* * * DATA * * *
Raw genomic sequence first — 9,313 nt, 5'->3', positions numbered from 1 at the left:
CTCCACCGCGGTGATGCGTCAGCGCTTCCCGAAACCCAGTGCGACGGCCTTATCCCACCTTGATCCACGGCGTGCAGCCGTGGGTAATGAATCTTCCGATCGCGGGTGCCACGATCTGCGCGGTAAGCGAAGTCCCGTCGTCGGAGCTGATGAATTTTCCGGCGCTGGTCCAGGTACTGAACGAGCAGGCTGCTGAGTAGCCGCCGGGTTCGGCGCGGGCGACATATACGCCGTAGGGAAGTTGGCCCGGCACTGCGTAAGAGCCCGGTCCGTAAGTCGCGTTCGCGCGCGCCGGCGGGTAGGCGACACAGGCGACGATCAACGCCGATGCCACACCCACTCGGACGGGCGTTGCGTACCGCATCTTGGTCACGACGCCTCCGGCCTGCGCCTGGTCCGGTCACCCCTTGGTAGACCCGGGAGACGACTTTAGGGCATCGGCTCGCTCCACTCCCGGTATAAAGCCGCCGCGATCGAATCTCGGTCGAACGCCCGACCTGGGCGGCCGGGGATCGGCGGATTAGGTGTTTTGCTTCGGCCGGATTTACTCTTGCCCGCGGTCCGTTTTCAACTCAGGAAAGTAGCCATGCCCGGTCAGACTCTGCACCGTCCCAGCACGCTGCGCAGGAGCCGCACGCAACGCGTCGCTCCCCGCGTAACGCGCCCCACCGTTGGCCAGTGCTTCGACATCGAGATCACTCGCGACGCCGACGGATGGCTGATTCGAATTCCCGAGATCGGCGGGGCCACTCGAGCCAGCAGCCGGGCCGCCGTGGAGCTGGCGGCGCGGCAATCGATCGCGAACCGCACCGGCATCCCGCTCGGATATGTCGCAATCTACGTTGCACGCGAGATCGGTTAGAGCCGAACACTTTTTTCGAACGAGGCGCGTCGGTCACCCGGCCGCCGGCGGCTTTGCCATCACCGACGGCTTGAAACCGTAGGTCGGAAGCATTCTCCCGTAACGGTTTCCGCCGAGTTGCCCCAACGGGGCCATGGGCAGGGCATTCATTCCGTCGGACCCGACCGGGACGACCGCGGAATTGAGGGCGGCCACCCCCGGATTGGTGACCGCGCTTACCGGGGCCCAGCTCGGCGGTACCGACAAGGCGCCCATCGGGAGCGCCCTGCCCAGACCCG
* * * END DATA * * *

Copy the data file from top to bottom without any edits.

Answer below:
Raw genomic sequence first — 9,313 nt, 5'->3', positions numbered from 1 at the left:
CTCCACCGCGGTGATGCGTCAGCGCTTCCCGAAACCCAGTGCGACGGCCTTATCCCACCTTGATCCACGGCGTGCAGCCGTGGGTAATGAATCTTCCGATCGCGGGTGCCACGATCTGCGCGGTAAGCGAAGTCCCGTCGTCGGAGCTGATGAATTTTCCGGCGCTGGTCCAGGTACTGAACGAGCAGGCTGCTGAGTAGCCGCCGGGTTCGGCGCGGGCGACATATACGCCGTAGGGAAGTTGGCCCGGCACTGCGTAAGAGCCCGGTCCGTAAGTCGCGTTCGCGCGCGCCGGCGGGTAGGCGACACAGGCGACGATCAACGCCGATGCCACACCCACTCGGACGGGCGTTGCGTACCGCATCTTGGTCACGACGCCTCCGGCCTGCGCCTGGTCCGGTCACCCCTTGGTAGACCCGGGAGACGACTTTAGGGCATCGGCTCGCTCCACTCCCGGTATAAAGCCGCCGCGATCGAATCTCGGTCGAACGCCCGACCTGGGCGGCCGGGGATCGGCGGATTAGGTGTTTTGCTTCGGCCGGATTTACTCTTGCCCGCGGTCCGTTTTCAACTCAGGAAAGTAGCCATGCCCGGTCAGACTCTGCACCGTCCCAGCACGCTGCGCAGGAGCCGCACGCAACGCGTCGCTCCCCGCGTAACGCGCCCCACCGTTGGCCAGTGCTTCGACATCGAGATCACTCGCGACGCCGACGGATGGCTGATTCGAATTCCCGAGATCGGCGGGGCCACTCGAGCCAGCAGCCGGGCCGCCGTGGAGCTGGCGGCGCGGCAATCGATCGCGAACCGCACCGGCATCCCGCTCGGATATGTCGCAATCTACGTTGCACGCGAGATCGGTTAGAGCCGAACACTTTTTTCGAACGAGGCGCGTCGGTCACCCGGCCGCCGGCGGCTTTGCCATCACCGACGGCTTGAAACCGTAGGTCGGAAGCATTCTCCCGTAACGGTTTCCGCCGAGTTGCCCCAACGGGGCCATGGGCAGGGCATTCATTCCGTCGGACCCGACCGGGACGACCGCGGAATTGAGGGCGGCCACCCCCGGATTGGTGACCGCGCTTACCGGGGCCCAGCTCGGCGGTACCGACAAGGCGCCCATCGGGAGCGCCCTGCCCAGACCCG